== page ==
The Notebook

Conversations about Learning, Educating, and Teaching

We ARE Sandy Hook Elementary
Ted Wilson

Over the weekend, we have all struggled to come to grips with the senseless tragedy which occurred in Connecticut last Friday morning. Around the country, school leaders have responded by reaching out to their own communities. They are talking, hugging, crying and seeking comfort in each other. Dr. Ted Wilson, President of Schools for Children, sent the following thoughts to faculty members in the affiliated schools (Lesley Ellis, Dearborn, STEP and Seaport) as they prepared to return to work on Monday. His notes are titled "We ARE Sandy Hook Elementary" and reflect on the thread that connects all those who work in schools.

                  We ARE Sandy Hook Elementary

Every day, we accept the awesome responsibility of caring for young people. Their parents entrust them to us when they put their precious children on our vans or when they bring them into our corridors themselves. They have faith that at the end of the day these same children will, at the very least, be returned safely to them. It is a sacred covenant between schools and families.

We ARE Sandy Hook Elementary

Every day, our teachers, counselors, specialists, administrators and support staff come to work knowing that the first requirement of their job is to be vigilant. We must provide a safe place for children to engage in learning. Yet, children trip over unseen hurdles, crash into each other while at play, cut themselves working with tools and fall off of things. Students get upset with each other or with their teachers; they bring in feelings and life pressures we can only imagine.  These are the normal, day-to-day occurrences in every school in every part of the country. We accept these challenges even as we focus on finding ways to inspire new learning.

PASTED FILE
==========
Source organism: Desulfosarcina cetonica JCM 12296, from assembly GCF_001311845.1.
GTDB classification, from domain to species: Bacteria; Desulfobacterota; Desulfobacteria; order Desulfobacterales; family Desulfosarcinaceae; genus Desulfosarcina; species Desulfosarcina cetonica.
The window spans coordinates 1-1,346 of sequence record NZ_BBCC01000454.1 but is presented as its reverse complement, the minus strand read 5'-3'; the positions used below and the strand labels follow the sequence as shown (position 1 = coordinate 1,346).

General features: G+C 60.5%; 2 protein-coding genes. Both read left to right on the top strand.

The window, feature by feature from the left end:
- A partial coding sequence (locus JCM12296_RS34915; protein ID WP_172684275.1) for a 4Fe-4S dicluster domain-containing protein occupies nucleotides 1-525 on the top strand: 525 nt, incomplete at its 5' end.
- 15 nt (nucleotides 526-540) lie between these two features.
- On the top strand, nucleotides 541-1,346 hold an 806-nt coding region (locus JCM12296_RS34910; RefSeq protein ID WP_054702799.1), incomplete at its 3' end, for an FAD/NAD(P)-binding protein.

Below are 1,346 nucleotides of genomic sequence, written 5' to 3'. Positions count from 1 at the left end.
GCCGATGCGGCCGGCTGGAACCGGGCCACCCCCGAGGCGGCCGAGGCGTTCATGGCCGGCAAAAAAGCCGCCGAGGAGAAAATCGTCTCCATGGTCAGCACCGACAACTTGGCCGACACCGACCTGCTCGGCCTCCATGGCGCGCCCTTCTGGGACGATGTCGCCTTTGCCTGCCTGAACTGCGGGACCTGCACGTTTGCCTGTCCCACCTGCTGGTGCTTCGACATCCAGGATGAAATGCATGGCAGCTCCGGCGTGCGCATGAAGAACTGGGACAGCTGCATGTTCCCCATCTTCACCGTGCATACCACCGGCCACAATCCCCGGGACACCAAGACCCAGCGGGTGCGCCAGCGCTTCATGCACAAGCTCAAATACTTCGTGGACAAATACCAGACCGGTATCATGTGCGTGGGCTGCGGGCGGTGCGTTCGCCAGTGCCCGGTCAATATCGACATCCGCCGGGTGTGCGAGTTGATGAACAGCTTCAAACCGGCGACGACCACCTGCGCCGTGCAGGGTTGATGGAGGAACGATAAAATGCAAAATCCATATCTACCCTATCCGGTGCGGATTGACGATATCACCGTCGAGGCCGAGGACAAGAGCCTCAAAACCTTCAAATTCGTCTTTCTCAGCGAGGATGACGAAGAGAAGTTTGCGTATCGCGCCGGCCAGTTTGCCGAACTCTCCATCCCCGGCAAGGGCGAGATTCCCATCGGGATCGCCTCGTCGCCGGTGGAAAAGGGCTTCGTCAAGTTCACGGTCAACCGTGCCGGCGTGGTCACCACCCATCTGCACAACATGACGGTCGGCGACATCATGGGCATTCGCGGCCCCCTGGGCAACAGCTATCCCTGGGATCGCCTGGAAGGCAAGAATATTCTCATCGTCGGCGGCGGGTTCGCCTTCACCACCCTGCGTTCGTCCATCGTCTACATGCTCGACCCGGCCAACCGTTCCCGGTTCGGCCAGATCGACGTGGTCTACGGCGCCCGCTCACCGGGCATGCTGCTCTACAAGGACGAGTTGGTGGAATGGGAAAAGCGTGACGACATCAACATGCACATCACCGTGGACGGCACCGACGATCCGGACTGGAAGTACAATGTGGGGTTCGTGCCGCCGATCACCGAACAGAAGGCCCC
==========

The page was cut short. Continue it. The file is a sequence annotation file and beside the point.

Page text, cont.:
We ARE Sandy Hook Elementary

We live in a confusing, chaotic, scary world where awful things happen. We know of tragedies in theaters, malls and the streets of our communities. We know that there are people who hurt others and that we must take extraordinary steps to honor our covenant to care for the children and to keep them safe. We lock our doors, limiting access to our buildings. We install cameras and touch pads to monitor our hallways. We buy special ‘wands’ to check for unsafe possessions. We plan and practice lock down procedures ‘just in case’. We talk … and we talk … and we talk to make sure we all know what to do and so we are all alert to potential problems in our midst.

We ARE Sandy Hook Elementary

We now know that unspeakable horrors can come our way without the slightest warning or provocation. We understand that sophisticated warning systems can be thwarted, that angry or hurting people can bring massive pain to others and that ordinary people can be called upon to shield and protect the children in their care in ways that put themselves at risk. We feel the sorrow, the hurt and the anger when even that is not enough to keep them safe.

We ARE Sandy Hook Elementary

We grieve with the parents and teachers and classmates. We honor the spirits of those who were killed in such a brutal and nonsensical way. We weep at the loss of innocence.  We feel the loss of a season of lights and good cheer being upended by this tragedy. We look for ways to comfort each other. We prepare to listen for the confusion and fear and nervousness that our children will bring to school when they come back…for they will come back.

We ARE Sandy Hook Elementary

We renew our commitment to do everything in our power to keep our children safe and out of harm’s way. We renew our commitment to engage each of them in the excitement of being with each other and with the joy of learning new things. We renew our commitment to share what we know and who we are with every child and young person entering our classrooms. More than ever, we accept the awesome responsibility that comes with working in a school … it is a life-affirming privilege for each of us.